With California’s cherry season gearing up, the industry is looking forward to bouncing back from last year’s small volumes with a record-breaking crop and increased production of an up-and-coming variety – Coral.
Brianna Shales, communications manager at Stimelt Growers, comments: “This season is going to rebound nicely from last season. We had, in California last year, a very small crop and this year looks to be a record crop, so it’s a completely different story.”
Breaking down the Golden State’s last few fluctuating seasons, Nick Lucich, the head of produce sales and marketing at Delta Packing Co. of Lodi, says: “2017 was a record year for us with 9.5 million [cartons] roughly. In 2018, we went way down to just over 5 million, and then this year, we’re looking at 10-plus million potentially.”
Shales notes that the bulk of volume from California should be available between around May 20 and June 15. Yet, while this timing is a little delayed compared to typical years, she doesn’t predict the later start time will substantially affect the northern states’ seasons.
California’s supply will likely be starting to wind down as Washington State starts to ramp up, she adds.
She explains: “There will be some overlap, but it’ll be coming at a time of year where retailers have likely come off of either one or two cherry promotions and will be able to continue filling the shelves with cherries.”
Meanwhile, Lucich points out the extra effort that managing such high season volumes might take.
“I would say the biggest challenge this year is just the amount of fruit the trees have set, and the growers needing to farm it correctly to size it for the market…the next challenge with a big crop is to have enough capacity to pack all the cherries,” he says.
“If the growers are able to size their cherries to a marketable size, then the pressure is put on every packing facility in the state…If the packing houses can pack them all, then the challenge is on the marketing team to put it at a price that retailers can move.”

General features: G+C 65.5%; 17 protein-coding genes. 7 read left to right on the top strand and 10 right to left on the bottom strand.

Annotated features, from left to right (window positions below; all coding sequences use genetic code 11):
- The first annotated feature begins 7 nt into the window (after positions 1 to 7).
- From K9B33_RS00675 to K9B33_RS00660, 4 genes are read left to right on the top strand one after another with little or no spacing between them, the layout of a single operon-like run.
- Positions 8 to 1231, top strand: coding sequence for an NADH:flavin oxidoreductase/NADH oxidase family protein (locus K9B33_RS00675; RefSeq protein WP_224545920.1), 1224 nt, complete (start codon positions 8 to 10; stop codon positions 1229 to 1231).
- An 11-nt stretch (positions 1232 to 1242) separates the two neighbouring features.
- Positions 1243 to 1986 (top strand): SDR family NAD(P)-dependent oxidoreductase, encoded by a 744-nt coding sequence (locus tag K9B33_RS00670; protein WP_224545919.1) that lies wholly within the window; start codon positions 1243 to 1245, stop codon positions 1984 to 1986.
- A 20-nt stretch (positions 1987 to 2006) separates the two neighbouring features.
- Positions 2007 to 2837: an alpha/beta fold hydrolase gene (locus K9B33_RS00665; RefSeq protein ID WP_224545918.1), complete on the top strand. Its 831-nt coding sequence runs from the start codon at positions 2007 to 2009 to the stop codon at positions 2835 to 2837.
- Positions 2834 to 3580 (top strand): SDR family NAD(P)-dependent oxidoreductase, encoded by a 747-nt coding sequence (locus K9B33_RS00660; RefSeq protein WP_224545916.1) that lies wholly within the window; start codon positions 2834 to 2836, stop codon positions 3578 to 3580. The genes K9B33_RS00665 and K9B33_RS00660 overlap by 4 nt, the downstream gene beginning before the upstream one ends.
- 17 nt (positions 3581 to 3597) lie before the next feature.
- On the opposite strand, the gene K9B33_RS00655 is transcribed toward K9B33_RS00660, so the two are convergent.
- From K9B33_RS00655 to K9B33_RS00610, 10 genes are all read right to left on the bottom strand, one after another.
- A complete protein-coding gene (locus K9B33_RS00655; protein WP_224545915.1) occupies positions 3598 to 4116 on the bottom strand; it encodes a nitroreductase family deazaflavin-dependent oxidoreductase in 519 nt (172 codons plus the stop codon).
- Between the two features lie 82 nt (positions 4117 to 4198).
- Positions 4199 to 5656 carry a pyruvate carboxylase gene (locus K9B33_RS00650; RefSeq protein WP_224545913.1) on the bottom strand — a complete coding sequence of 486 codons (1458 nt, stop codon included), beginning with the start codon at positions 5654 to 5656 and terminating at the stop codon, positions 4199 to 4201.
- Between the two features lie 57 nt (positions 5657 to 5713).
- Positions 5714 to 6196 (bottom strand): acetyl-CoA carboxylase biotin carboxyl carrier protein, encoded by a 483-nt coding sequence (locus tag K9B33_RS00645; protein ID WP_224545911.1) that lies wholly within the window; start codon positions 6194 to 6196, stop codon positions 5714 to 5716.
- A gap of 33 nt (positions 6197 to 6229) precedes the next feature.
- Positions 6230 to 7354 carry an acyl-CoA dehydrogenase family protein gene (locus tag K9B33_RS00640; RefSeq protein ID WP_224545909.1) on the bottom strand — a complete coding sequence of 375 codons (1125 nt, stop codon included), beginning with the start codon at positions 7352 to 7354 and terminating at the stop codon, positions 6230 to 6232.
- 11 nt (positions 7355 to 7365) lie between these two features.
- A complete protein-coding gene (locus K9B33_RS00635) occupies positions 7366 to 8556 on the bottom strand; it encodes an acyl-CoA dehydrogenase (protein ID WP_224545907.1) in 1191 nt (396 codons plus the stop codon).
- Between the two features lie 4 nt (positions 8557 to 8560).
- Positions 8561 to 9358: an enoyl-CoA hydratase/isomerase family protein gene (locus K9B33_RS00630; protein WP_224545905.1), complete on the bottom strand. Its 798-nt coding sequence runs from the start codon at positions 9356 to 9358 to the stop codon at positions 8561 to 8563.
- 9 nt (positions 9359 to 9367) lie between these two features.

Still, he remains optimistic about how the state can accomplish such ambitious tasks. “I think one advantage California has is that there’s not a lot of produce that competes with the cherry during the California cherry market.
“The other advantage is that we’ve seen what Washington can do after California’s crops – they’ve successfully marketed and moved 20-plus million boxes out of their state after California, so if Washington can move that much after California’s season, if the retail world can move that much, they can take that much. It just has to be at the right level,” he states.
When it comes to varieties that are being successfully retailed, both company representatives emphasize that Coral cherries are gaining traction.
“Coral is one of the big varieties coming out of California…So that’s one that we’re seeing more volume of than in years past,” Shales comments.
Shedding light on the reasons behind this trend, Lucich says that the Coral has a more “consistent” year-to-year set than the popular Bing variety.
“It doesn’t require as much winter chill or dormancy, so in these warm winters we’ve been having, it still sets a crop,” he says. “It’s an earlier-timing cherry, so it captures a little bit better of a market…it has a lot of benefits. I think in the near future that’ll be the biggest variety coming out of California.”
Looking back to general expectations for this year’s cherry season, Shales concludes: “We’re really excited to get it going – it’s super promising and it should be beneficial to both the growers and the retailers worldwide.”